The Cloverfield Paradox is a great science-fiction romp. I highly recommend it.

The critics’ response to The Cloverfield Paradox once again proves that ‘Critics Don’t Know Science Fiction’ or what’s good. The special effects are awesome. The suspense is great. The science referenced is deep (but don’t over-think it). The actors, although completely unknown to me, are terrific.

Related image

This third installment of the Cloverfield franchise is much more on par with the first.

The original Cloverfield was a great movie. The style (jerky camera footage) made me a bit nauseous when I watched it at first, but it made for a sense of realism that pulled me in as a participant rather than just a viewer. That feeling of not knowing what would happen next (or what the heck was really going on, for that matter) was what made it a great movie to me. Well, The Cloverfield Paradox does that again, only this time it’s in space!


Image result for spaaaace

Now, I won’t compare it to the fail that was 10 Cloverfield Lane. That was just psycho-thriller garbage with aliens thrown into the mix. It was like Signs, but with John Goodman manifesting the crazy of the entire cast himself right after a screeching fight with Rosanne Barr. Swing away Dan!


Anyway, below I’ll discuss some details about the plot and give some nitpicks. There are going to be spoilers, so if you haven’t seen the movie, go watch it first. But come back and read the rest of this and see if you agree. I’d love to hear your comments!


The movie starts off in the middle of a gas shortage line. I was thinking we were going to get some Clover action right up front, but it was the character back-story instead. You find out that Earth is in energy depletion hell and about to fight about it. Soon though, you are on the space station where the super-collider is being built that will generate infinite power (nitpick #1). Fail, fail, fail again. Then success, but a BIG BADA-BOOM fail.


After that, all sorts of weird happens. Not mega-critter or creepy critter a la Clover weird, but more Event Horizon without the malevolence weird. There’s plenty of eepy-creepy to enjoy. There’s also lots of space ‘spoldy stuff and a good bit of intrigue. Like I said before, trying to figure out what is happening is what makes it so good. And it has lots of different genre styles meshed together.

Now it’s time for my usual nitpick where I point out the things I didn’t like (sci-fi nerd complaints). 1) Infinite Power from the supercollider – Nope. Not even a theory as far as I know. I am not a particle physicist, however. 2) Play it again, Sam – They run the Shepherd (Collider) again to get back home. How does that work? They randomly jumped to the parallel dimension they were in, so why is the second time reversed? Why not another random jump. This was never fully explained to my nerdly satisfaction. And the third time they run it everything is fine because they blow all the condensation out. Huh? OK, whatever. 3) Displacement & Destruction – They appeared on the opposite side of Sol from Earth. Why did the other station go boom then? It crashed in the ocean (w/o burning up?). Why were they displaced. Why were able to go right back to Earth orbit when the returned after they spent days in a new solar orbit. It comes down to a case of ‘How Do It Know?’ for me.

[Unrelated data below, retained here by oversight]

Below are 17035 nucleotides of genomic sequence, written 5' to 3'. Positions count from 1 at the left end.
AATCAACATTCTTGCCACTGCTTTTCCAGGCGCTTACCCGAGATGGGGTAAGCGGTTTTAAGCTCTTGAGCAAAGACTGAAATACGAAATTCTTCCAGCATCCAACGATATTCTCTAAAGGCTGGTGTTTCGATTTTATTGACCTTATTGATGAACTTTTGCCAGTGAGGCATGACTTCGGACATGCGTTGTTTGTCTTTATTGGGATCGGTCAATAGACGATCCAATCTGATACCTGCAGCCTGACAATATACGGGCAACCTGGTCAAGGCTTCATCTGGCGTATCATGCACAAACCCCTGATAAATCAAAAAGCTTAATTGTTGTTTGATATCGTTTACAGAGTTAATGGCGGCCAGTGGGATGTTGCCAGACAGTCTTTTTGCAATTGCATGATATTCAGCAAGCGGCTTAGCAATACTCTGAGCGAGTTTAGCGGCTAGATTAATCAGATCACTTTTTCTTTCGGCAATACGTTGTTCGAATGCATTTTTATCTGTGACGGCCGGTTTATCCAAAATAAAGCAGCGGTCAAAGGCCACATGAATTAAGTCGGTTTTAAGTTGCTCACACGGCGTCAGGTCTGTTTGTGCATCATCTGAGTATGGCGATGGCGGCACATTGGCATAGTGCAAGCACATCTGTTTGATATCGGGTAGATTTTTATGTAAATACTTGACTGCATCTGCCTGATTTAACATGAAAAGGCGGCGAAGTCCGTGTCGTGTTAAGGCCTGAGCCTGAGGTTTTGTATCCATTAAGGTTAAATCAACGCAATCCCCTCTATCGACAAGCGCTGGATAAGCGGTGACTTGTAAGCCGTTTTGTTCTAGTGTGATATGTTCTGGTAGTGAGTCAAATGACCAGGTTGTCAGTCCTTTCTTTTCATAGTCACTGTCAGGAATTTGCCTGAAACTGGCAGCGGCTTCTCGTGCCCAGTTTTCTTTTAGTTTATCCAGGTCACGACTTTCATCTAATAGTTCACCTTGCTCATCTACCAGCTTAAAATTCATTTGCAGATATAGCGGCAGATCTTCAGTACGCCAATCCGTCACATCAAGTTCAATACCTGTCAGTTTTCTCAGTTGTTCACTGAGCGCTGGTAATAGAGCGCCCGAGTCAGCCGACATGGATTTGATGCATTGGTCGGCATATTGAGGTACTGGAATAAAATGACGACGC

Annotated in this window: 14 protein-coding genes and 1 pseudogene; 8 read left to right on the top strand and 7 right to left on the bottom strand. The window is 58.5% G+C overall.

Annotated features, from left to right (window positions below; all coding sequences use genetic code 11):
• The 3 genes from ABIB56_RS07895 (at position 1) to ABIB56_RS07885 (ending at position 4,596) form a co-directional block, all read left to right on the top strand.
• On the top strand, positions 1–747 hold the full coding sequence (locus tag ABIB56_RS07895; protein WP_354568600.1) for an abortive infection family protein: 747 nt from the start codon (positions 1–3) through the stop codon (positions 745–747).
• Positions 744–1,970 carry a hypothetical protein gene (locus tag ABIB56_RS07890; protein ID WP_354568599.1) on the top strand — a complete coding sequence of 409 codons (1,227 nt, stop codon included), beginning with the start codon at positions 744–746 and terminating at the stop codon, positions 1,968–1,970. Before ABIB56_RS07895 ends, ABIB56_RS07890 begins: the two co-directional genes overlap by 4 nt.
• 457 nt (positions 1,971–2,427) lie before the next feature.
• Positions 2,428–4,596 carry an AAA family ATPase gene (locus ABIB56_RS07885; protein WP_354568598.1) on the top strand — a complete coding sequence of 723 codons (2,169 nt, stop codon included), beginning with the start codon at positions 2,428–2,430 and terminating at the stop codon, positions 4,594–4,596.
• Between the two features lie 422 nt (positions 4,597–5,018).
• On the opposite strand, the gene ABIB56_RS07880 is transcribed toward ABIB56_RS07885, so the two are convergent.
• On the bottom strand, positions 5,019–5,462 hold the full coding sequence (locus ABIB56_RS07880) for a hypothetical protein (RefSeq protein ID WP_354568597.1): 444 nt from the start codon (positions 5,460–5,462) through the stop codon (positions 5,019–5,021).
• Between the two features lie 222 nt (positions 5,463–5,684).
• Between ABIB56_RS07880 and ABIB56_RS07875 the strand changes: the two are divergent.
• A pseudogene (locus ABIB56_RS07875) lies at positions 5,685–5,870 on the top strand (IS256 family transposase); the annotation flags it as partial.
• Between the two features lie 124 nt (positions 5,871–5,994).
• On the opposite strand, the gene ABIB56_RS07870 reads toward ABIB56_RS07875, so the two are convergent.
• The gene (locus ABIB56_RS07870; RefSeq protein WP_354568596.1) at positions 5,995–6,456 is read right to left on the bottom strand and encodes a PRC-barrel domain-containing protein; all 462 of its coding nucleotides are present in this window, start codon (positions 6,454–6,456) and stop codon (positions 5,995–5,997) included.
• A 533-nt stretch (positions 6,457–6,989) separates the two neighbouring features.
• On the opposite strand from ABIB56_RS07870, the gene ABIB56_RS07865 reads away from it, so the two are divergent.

Oh well, nerdy nitpick done. It’s sciency enough to enjoy, but like I said, don’t over think it (I don’t follow my own advice on this most of the time… which is why you should ignore most of my nitpicks in reviews.)

I give the movie 4 out of 5 stars with a healthy suspension of disbelief for the sake of enjoyment.

Review: Islands of Rage & Hope (Black Tide Rising Book #3)

Islands of Rage & Hope (Black Tide Rising, #3)Islands of Rage & Hope by John Ringo
My rating: 5 of 5 stars

YES! Finally we get to a real Ringo ringer! This one was perfectly balanced in terms of action, character development, and that patented Ringo ‘Holy crap, how did you think of that! That’s so friggin’ cool’ factor. I got several ‘Hell, Yeah!’ fist pump moments in this one, and one hell of an ending!

The plot takes you from the Atlantic crossing from the Canary Islands to Gitmo. Then you have lots of different scenarios encountered during the clearance of the Windward Isles as they search for the ingredients to make vaccine for the sub sailors that are still trapped in self-imposed quarantine. The last two ‘missions’ are pretty awesome, but I won’t spoil those.

The main characters grow a lot in this one, and the Smith girls are still hyper-capable, but not as in-your-face Mary Sue as the last book. You get to meet some other folks that I found quite interesting, but I won’t spoil that for you. Hey, you even get to meet some royalty in this one!

Even the logistics portions of the book seemed to be more interesting and less info-dumpy that the last book. Probably because it’s interspersed with more action. And, thankfully, the mil-speak was much better explained in this one. I actually learned quite a bit.